Coordinating Innovation and R&D, Linking the Present to the Future

Aug. 3, 2015
Developing new technologies is critical to business growth and profitability. State-of-the-art development laboratories “Printing inks” for cores, molds, models Confluence of development, process simulation, in-house metalcasting  
Q: Today, foundry suppliers with a global research organizations are gaining importance:  How does ASK Chemicals align its R&D and prioritize its new innovations?
“Most industry changes are evolutionary, not revolutionary,” according to Dr. Jörg Kroker, ASK Chemicals’ SVP for Global Research
A: For our researchers, the “product development process” is divided into three categories: pre-development/scouting, new product development and product line maintenance. A dedicated team of over 70 specialists is strategically positioned globally to ensure this process.  ASK Chemicals has invested in state-of-the-art development laboratories in Hilden, Germany, and Dublin, OH, and we have regional application centers and service laboratories to accommodate local product adaptations and custom developments.

Projects and knowledge are managed centrally, and our business lines — INOTEC, cold-box and no-bake binder systems, refractory coatings and engineered sand additives, auxiliaries, feeders, filters, and metallurgy products — benefit from this arrangement.

Our research department has developed several industry-changing technologies (e.g., cold box technology) and yet our commitment to R&D is displayed in less revolutionary ways, too.  We focus on enhancing current offerings to optimize performance, as well as improved process reliability.  This requires us to collaborate with the customers — a value-adding approach. 

ASK Chemicals has invested in botha highly trained workforce and new equipment. Last year, we updated our laboratory in Hilden, Germany with new core shooters.  In Dublin, we added gas chromatography that allows us to quantify airborne emissions during core and mold making, as well as throughout the metal casting process, i.e. pouring, cooling and shakeout.  

Q: Aren’t R&D and innovation the same thing? A: Breakthrough innovations are extremely rare.  Often, they are discovered through process optimization efforts and involve multiple parties.  R&D is an effort to refine and perfect existing technology and processes.  Most industry changes, therefore, are evolutionary, not revolutionary.  Nevertheless, major breakthroughs have the greatest impact on furthering our industry.  For this reason, ASK Chemicals dedicates resources toward the discovery of brand new technology.  An example is 3D printing: ASK Chemicals has been developing “printing inks” for core, mold and model building, but we also are exploring the creation and manufacture of custom-shaped articles, like risers and filters.Q: How does ASK Chemicals coordinate marketing, R&D, and production? A: The interface between product management/marketing and R&D enjoys special importance. R&D is a “back office” function that connects to the customer-facing functions (marketing and technical sales) through business line management.  ASK Chemicals is organized to operate like a matrix, interfacing on both the regional and global levels, and as such making it possible to achieve short-, medium-, and long-term corporate objectives.Q: What are the core competencies supporting ASK Chemicals’ R&D and innovation effort?  A: Process efficiency. This is the single greatest attribute of our team.  It stems from the deep understanding of foundry processes, systems and products.  Our research centers and labs around the globe are in constant communication about products, testing and best practices. The confluence of development, process simulation and in-house metalcasting capabilities, paired with close cooperation with manufacturing, results in customized solutions that address our clients’ specific requirements. Q: How does R&D prioritize the rising demand for resource and energy efficiency? A: Globally, environmental regulations are becoming stricter.  Changing socio-economic demands for the development of environmentally compatible and resource-conserving products and processes are just as challenging, and we are addressing this important issue head-on.  We’re committing research personnel to tackle environmental issues through new developments, as well as modifying existing technologies.  Improving performance, in particular, is of major interest.  A more efficient product means less consumption, which naturally has its benefits.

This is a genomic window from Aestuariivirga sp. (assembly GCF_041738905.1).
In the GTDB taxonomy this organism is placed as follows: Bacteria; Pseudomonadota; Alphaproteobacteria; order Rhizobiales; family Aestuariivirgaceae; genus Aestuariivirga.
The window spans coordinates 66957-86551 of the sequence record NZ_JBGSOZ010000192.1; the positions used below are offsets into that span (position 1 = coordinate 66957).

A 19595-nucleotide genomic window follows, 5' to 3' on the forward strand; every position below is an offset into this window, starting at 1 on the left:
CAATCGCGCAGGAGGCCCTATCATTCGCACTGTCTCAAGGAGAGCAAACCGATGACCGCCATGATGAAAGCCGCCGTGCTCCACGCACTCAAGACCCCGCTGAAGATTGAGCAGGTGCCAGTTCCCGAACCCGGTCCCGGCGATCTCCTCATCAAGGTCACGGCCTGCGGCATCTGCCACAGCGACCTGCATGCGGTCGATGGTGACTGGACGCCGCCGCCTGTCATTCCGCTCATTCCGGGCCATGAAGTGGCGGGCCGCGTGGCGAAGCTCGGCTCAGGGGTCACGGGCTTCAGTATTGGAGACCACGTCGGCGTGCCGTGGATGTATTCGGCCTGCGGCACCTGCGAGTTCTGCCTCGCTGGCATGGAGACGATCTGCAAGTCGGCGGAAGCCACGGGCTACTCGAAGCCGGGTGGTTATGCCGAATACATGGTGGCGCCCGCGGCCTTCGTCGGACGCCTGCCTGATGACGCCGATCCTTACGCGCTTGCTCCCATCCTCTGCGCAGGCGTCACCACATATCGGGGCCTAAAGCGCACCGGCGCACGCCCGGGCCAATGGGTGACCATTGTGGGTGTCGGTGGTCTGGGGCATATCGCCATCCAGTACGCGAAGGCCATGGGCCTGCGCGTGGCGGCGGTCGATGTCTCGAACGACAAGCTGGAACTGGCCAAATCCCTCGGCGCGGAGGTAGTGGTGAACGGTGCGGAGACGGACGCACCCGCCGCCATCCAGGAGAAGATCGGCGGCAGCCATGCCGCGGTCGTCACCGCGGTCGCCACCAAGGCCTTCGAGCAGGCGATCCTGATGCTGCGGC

The present and the future are linked by continuous improvement of established technologies, with great value placed on the resulting products’ ability to set the new competitive standard. However, this approach does not deter us from the challenge to close this gap between “now” and “then” with clear vision for conceiving and realizing new concepts to practice, keeping practicability and cost-effectiveness in mind.

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